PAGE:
I know some people don’t like the weirdly casual writing of the game — frankly, I don’t love it myself or even get why everyone talks as if they’re friends in a Discord channel versus using proper punctuation. It’s incredibly strange and jarring. But the gameplay is so tight, the artwork so gorgeous, exploration so satisfying (seriously, 2D map exploration with the ability to jump is a game-changer), and music so lovely that I can look past it and enjoy the overall experience.
Favorite Encore: Theatrhythm Final Bar Line
While my favorite game of the year may have been Tears of the Kingdom, I’ll tell you there was no game I anticipated more going into 2023 than Theatrhythm Final Bar Line. I absolutely adore the Theatrhythm series, and it has been far, far too long since the last home release. The arcade version, All-Star Carnival, is a ton of fun, but that only helped players in Japan or those fortunate enough to live near an arcade with the Japanese cabinet. Going from the confines of a handheld screen to a TV screen (and the expanded song roster that came with it) made me desperate for a home release of All-Star Carnival that never came.
Instead, Square Enix revealed Theatrhythm Final Bar Line and blew the doors off my expectations with new and better multiplayer modes, a ton of music outside Final Fantasy in addition to way more FF music than was found in Curtain Call, and did I mention it contains over 500 songs? It’s an RPG music lover’s dream.
While they may be done with DLC, I would love to see them continue to build on it. Bring over the music lineup from Theathrythm Dragon Quest since it never left Japan. Drop the whole tracklist from Kingdom Hearts Melody of Memory in here so I can play KH music in a form that, unlike Melody of Memory, would actually be playable and enjoyable. Do a big FFXIV pack and get more Shadowbringers, Endwalker, and Dawntrail music in. Seriously, Square Enix — and more specifically, developer indieszero — you perfected the formula with Final Bar Line, so keep adding to it, and I’ll keep coming back.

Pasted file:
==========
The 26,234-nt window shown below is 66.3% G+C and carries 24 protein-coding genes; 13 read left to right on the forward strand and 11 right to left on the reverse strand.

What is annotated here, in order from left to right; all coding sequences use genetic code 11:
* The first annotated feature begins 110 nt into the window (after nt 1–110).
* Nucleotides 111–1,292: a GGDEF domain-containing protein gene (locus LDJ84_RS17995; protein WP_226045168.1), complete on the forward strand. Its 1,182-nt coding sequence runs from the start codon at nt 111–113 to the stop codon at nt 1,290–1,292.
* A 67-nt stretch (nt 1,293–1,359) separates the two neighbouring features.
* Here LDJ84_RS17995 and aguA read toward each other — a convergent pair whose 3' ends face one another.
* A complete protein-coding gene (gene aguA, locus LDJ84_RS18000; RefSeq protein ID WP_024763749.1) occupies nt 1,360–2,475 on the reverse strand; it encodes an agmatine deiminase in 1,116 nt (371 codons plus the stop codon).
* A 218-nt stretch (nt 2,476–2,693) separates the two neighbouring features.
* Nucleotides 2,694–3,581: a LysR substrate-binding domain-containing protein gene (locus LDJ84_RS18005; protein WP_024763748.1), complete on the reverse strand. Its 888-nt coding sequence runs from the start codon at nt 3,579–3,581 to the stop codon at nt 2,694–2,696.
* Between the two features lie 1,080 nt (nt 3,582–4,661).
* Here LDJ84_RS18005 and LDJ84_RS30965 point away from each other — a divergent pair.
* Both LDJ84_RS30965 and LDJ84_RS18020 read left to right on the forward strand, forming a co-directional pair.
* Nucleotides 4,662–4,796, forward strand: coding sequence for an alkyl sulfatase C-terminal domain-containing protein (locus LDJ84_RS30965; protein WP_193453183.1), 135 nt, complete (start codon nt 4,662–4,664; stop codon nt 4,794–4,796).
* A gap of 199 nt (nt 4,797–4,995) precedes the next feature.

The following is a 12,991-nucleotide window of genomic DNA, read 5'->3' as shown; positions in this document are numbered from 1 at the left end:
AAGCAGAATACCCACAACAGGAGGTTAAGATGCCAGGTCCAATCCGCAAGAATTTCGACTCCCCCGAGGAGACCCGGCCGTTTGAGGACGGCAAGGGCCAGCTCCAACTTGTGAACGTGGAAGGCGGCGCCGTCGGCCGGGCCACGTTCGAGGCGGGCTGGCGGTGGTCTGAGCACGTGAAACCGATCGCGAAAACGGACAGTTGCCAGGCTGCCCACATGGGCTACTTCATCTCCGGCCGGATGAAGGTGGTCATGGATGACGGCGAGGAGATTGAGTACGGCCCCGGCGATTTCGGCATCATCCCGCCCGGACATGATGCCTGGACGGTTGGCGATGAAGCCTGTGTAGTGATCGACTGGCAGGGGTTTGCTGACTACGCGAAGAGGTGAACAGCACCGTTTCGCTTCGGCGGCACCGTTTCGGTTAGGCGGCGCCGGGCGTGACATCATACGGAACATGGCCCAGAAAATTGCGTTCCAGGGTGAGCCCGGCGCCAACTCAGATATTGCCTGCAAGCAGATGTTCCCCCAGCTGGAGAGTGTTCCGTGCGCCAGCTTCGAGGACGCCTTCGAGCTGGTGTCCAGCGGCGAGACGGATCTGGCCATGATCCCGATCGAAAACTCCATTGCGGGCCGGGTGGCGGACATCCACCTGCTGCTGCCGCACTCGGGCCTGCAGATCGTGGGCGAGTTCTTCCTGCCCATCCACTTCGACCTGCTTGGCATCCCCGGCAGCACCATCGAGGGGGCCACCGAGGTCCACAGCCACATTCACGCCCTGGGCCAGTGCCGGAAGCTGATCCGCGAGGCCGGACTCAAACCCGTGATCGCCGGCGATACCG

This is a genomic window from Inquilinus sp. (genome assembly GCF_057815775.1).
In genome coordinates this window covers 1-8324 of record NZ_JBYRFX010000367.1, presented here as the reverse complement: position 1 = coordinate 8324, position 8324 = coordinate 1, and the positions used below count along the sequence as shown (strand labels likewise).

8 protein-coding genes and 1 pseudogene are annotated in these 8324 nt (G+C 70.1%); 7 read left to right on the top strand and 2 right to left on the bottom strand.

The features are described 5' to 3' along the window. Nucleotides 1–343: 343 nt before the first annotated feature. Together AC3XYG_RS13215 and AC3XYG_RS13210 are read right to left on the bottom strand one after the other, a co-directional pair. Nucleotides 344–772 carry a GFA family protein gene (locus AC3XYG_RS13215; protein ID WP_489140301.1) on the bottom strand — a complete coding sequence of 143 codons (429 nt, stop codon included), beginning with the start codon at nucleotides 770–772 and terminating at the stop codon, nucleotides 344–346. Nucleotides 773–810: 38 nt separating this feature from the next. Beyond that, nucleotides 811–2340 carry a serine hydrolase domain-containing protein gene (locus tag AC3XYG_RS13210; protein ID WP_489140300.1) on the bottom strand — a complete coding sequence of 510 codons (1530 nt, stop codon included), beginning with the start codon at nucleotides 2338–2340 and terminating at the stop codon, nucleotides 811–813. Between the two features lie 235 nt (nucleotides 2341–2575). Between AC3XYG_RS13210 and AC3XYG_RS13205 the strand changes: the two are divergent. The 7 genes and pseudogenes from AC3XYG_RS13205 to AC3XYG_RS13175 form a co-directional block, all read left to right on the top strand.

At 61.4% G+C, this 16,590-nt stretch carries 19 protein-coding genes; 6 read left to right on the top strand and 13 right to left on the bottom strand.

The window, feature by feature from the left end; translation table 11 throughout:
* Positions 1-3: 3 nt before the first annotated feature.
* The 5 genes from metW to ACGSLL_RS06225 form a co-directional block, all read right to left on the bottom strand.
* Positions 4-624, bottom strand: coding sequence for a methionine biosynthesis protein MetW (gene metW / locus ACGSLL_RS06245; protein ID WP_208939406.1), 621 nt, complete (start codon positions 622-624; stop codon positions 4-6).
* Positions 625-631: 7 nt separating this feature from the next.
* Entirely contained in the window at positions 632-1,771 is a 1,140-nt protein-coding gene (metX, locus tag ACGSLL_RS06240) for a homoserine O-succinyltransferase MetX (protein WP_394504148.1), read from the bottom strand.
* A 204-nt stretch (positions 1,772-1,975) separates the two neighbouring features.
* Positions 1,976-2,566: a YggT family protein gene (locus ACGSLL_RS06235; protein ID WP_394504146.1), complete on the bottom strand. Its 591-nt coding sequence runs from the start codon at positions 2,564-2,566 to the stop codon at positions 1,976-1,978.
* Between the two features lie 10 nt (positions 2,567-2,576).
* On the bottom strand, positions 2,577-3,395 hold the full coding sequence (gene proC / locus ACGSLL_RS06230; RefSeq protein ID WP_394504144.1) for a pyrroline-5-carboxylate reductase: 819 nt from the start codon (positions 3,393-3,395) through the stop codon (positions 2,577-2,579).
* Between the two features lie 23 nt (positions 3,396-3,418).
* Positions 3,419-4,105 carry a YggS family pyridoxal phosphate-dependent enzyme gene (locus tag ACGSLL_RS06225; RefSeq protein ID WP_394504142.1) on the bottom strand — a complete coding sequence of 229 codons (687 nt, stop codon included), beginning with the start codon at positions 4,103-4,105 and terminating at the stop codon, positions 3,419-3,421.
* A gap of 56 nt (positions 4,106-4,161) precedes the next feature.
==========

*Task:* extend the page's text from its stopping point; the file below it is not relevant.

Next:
Favorite Tangentially RPG-Related Game: PowerWash Simulator
PowerWash Simulator was somewhat on my radar as someone who likes cleanliness, order, and the KonMari Method, but when we had the opportunity to cover it for RPGFan, I had to scratch that itch. And I’m so glad I did. The game is silly, but it knows that. It’s also supremely satisfying and cathartic for the right audience, and as I learned earlier this year (and was reminded when the game topped my Steam “Wrapped” for 2023), I am that audience.
But I’ll stick with the Final Fantasy VII DLC for this writeup because it’s so well done. The FuturLab team has great writers, and getting work orders from Reeve, Heidegger, and Tifa let them get really playful with the dialogue. And, of course, the machines and areas you clean (like the Scorpion Sentinel and Seventh Heaven) are modeled with enough detail to make you work for that 100% completion. The DLC alone instantly made me a fan, and after the recent Back to the Future DLC, I look forward to whatever comes next.
Most Needed to Play: Dave the Diver, Baldur’s Gate III, Final Fantasy XVI, Octopath Traveler II, Wandering Sword
Look, I was busy in Hyrule and Midgar this year, so I’m behind on playing some vital RPGs. But they’re on the list.